Unlike chatty academics he never used his gift to talk over or around the people he engages. Unlike the more plain-spoken folks he's inclined to side with (and sometimes speak for) he doesn't hang on the porch or in the hood in order to shoot/chew the breeze/fat. To this day Dish in a stupor can talk rings around most communicators in their most lucid moments of peak caffeination.
One life-changing decision he made that inspires great pride in me was his career change from managing media narratives to planting seeds as a grade school teacher in the South Bronx. In addition to math, reading, personal etiquette and crowd control he was probably the closest model that many of his fifth graders came to a daily paternal presence. He put his poverty where his mouth was -- to the tune of seeing his earnings cut by more than half of his former pay rate. Austerity was not a forced vocation for Pondish. Attracting public stares or peer disapproval would not have made this decision harder. Knowing Dish, it might have greased the wheels some.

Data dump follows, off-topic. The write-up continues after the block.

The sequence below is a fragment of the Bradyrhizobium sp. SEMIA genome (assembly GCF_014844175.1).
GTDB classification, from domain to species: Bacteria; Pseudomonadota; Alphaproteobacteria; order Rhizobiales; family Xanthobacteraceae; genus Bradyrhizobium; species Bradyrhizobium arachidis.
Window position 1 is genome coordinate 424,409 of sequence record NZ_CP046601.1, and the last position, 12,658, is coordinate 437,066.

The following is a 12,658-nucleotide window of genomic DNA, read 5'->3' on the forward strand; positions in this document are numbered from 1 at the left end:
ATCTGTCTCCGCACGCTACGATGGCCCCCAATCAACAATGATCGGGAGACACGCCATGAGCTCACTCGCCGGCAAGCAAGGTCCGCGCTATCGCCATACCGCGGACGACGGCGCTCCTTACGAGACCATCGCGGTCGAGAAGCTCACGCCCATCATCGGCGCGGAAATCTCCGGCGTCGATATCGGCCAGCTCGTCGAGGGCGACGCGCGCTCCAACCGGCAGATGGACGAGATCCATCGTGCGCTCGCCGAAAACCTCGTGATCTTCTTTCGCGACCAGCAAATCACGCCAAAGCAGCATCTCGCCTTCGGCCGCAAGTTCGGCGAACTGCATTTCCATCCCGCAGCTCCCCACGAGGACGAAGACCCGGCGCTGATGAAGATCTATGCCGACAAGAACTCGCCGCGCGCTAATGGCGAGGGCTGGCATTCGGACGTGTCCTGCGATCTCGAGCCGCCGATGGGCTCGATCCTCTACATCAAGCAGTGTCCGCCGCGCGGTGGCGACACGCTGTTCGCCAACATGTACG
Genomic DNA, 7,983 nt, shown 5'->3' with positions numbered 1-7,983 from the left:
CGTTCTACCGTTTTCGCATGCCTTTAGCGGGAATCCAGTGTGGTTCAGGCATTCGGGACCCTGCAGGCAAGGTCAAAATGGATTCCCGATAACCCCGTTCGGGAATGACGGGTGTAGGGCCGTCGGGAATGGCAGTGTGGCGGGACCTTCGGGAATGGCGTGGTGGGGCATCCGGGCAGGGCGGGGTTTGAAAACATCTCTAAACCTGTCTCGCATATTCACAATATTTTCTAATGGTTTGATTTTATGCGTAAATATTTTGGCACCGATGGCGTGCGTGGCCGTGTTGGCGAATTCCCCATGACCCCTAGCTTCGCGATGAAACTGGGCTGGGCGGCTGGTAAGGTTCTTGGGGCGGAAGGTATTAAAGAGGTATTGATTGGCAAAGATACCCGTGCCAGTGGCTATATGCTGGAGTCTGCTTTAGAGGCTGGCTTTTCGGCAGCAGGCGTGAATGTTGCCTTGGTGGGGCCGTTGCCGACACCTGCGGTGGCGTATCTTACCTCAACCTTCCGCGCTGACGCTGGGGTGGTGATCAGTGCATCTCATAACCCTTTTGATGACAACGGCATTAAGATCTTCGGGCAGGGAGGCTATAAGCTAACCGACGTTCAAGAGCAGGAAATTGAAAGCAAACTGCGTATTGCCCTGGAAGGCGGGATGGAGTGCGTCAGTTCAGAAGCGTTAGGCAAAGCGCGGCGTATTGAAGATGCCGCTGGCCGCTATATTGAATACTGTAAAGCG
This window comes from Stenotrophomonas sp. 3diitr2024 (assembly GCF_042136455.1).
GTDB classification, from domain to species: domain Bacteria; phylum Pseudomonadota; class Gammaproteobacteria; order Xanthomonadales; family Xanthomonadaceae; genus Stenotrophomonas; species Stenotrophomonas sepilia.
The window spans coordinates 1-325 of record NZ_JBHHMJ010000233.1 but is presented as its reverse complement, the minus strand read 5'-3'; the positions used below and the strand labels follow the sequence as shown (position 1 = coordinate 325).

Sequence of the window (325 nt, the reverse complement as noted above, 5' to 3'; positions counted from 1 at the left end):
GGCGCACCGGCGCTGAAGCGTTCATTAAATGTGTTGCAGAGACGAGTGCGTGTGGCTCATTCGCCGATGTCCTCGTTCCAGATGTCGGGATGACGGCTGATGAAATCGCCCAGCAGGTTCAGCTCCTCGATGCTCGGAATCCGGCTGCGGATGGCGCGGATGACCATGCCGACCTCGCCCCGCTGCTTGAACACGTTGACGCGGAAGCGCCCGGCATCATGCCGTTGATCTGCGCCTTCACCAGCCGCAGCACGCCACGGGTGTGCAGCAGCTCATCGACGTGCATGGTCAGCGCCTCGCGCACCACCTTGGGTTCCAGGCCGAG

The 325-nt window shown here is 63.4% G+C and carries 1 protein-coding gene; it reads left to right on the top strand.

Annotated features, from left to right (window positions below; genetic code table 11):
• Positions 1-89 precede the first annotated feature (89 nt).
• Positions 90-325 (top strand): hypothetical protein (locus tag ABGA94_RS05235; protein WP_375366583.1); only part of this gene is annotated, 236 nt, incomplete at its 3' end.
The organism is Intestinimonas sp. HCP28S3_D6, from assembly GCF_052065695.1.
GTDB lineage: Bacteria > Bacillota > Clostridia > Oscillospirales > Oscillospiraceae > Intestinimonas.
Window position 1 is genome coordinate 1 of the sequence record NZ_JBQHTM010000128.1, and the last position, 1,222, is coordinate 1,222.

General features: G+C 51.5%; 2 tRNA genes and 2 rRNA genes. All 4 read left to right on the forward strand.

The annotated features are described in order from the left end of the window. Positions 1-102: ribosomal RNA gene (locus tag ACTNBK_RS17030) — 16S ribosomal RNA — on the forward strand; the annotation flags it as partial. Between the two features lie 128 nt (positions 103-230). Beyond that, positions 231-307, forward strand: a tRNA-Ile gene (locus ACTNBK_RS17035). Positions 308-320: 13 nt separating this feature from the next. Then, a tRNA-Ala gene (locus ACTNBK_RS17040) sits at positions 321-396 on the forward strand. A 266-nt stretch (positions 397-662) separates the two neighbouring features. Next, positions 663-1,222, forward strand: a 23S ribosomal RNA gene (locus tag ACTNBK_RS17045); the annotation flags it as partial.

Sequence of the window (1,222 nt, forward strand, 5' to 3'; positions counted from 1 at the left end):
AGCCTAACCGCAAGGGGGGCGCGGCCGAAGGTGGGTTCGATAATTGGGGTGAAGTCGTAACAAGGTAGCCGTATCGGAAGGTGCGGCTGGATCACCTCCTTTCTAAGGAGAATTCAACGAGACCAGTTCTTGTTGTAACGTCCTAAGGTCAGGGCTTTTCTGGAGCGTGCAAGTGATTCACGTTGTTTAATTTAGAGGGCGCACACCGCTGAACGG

But no outside influence eases the internal pressures that come with students lacking basic knowledge skills: "I would leave work every day with tire tracks on my back..." Pondish defines the mission and the missionary by what's left "undone" at the end of each school day. He describes how extensive dysfunction begets compassion fatigue and the soft bigotry of low expectations.
His experience was captured at the close of his public school chapter in an interview called "A Teacher's Tale" with Business Week, a former employer. In addition to the war stories there are stellar insights here into the adjustments needed to transition from a corporate culture to a giveback career. You can also catch up with his education policy pulse-taking at his Core Knowledge Blog.
Happy birthday, Dish. Long may you testify.